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Winer unveils Pinter's Betrayal

By Beck Holden

Section: Arts

November 17, 2006

Earlier this week, Allie Winer 08, director of the Hillel Theater Groups production of Harold Pinters Betrayal, was kind enough to take a few minutes to talk to The Hoot.

Hoot: What initially drew you to Betrayal as a show you would want to direct?

Allie Winer: I read Betrayal in a class last year. Probably the most intriguing thing about it is its structure, because it moves backwards;

it starts at the end and works its way back to the beginning. The audience gets betrayed by this in a way because theyre told something, then it goes back in time and they find out that thats not the truth. It is a really interesting show. It is like nothing that has been done at Brandeis recently and it provides really unique challenges. For me as a director, the chance to work with the time thing, the chance to work with such a small cast, thats what really drew me to the show.

Hoot: Excluding the obvious answer, what is Betrayal about? What should we expect to see when we come see the production?

AW: The very consolidated version, the stock answer that Ive been giving everybody, is that Betrayal is about an affair between a married woman and her husbands best friend, and it moves backwards. More articulately, its about three people caught in a web of being the betrayer and being the betrayed.

Hoot: This is a very small cast show, so your actors must be working very hard. Would you care to talk about them for a moment?

AW: My cast is great because we have a huge range of experience, a huge range of age. One of the leads is a senior, one of them is a first-year, and one of them is a sophomore. Its been a really interesting dynamic because they didnt know each other beforehand, but theyve been working and have developed a really great dynamic. We have a lot of fun in rehearsals. Theyre hilarious and keep me laughing constantly, but they also have a great work ethic. They put so much effort into the show, so much time. They come up with these amazing things;

its really been a collaborative effort. Theyve just been an absolute pleasure to work with. I couldnt have asked for a better experience.

Hoot: How are you and your staff approaching the show from a design standpoint?

AW: From a design standpoint, the first thing that I got in my head when I was looking at this show was a circle. That image was really strong for me. Then, because of the time element, clocks and those sorts of things. There are also a lot of different sets, a lot of different places that the show takes place, so we had to figure out how to make the time clear to the audience. For the circular image, were having revolving sets on turntables that can make the scene changes really simple and really easy. We were able to make it so that each of the two characters that Emma, the woman, is between, her husband and her lover, has a side and there are very clear color patterns for each character. We sort of drew it all together using those colors, those ideas, and a lot of symbolic things.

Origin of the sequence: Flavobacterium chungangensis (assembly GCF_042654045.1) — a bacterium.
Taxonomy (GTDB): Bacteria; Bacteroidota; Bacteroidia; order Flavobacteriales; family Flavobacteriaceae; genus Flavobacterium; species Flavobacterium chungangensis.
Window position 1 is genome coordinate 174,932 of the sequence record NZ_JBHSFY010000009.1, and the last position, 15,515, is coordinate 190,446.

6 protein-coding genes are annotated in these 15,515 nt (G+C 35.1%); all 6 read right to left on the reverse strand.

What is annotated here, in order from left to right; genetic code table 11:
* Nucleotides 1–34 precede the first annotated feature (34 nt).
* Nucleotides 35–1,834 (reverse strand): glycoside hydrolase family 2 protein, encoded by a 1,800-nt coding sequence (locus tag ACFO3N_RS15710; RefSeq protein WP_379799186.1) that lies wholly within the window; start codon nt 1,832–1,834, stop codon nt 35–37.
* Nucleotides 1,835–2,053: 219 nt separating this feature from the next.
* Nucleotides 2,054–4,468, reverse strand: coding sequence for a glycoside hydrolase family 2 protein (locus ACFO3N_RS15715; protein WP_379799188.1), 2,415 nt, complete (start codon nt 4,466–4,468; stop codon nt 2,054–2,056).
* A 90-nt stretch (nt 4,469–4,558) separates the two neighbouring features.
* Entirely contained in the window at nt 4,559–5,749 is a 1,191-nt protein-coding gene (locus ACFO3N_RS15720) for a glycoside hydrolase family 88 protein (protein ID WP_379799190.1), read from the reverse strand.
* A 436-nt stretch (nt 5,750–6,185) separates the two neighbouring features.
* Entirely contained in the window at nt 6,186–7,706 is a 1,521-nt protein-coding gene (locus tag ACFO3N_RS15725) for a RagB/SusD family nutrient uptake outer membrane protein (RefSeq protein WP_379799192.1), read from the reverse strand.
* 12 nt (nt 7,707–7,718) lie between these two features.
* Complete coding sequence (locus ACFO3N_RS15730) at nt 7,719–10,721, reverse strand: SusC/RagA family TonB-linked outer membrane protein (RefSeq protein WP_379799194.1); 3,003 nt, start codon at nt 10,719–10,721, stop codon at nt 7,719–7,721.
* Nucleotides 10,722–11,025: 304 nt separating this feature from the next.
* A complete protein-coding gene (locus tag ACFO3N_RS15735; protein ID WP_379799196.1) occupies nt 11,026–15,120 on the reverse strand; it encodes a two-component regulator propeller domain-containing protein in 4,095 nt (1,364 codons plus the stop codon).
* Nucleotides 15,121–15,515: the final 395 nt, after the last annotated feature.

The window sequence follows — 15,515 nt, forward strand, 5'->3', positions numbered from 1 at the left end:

Hoot: Would you like to talk a little about challenges youve encountered working on this show?

AW: We had to share Sam [Levor 07] with The Laramie Project, so it was hard getting the rehearsal time, getting the quality, because when you have such a small cast show its really important that everybody is there. Another big thing is that the show is British, so I decided that, because thats the way its written and thats what the language is, I really wanted to do it with accents. I wanted to do it in London and really capture what that is as well as I could from an American perspective. Working on the accents, trying to make them believable, trying to make them something that is not distracting and is part of the world that Im creating, was definitely a challenge. Also, the time thing. We blocked the show and rehearsed the first couple weeks in chronological order so that we could really develop the story of it and then strip it down. Then we started doing in the order of the show, started figuring out, Okay, this is where you are now. Theyve gone through the process of building up the characters, now its about trying to figure out how to go the other way. For example, Emma and Jerry need to go from the scene where they decide to end the affair to a scene which is the two of them when theyre really happy. Normally, in a show that moves chronologically, all the experiences end up adding on, and thats a much easier thing for an actor than trying to take away the experiences. That has definitely been a big challenge, but theyve really risen to it.

Hoot: Are there any shows youve seen on campus and especially enjoyed or any upcoming shows youre looking forward to?

AW: Ive seen everything on campus so far this semester. I love going to see theatre, so I make sure that I see everything I can. The Laramie Project was probably the one that I enjoyed the most. I actually did that show in high school and they took a really unique approach to it here, it was really interesting and intriguing to watch. Seussical was really fun, I just went to see that this weekend. The Goat was great and of course Im excited to see the Boris Kitchen Sketch Comedy Festival, which features one of my actresses, so everyone should go out and see that as well the weekend after Thanksgiving.

Hoot: And quickly, please give us the vital informationdates, times, tickets, location.

AW: We have performances Thursday, Nov. 16 at 8:00 p.m., Saturday, Nov. 18 at 8:00 p.m., and Sunday, Nov. 19 at 2:00 p.m. and 8:00 p.m. Tickets are available in Usdan during lunch on Friday, they are $5 in advance and $6 at the door, and the show is in the Shapiro Theater.

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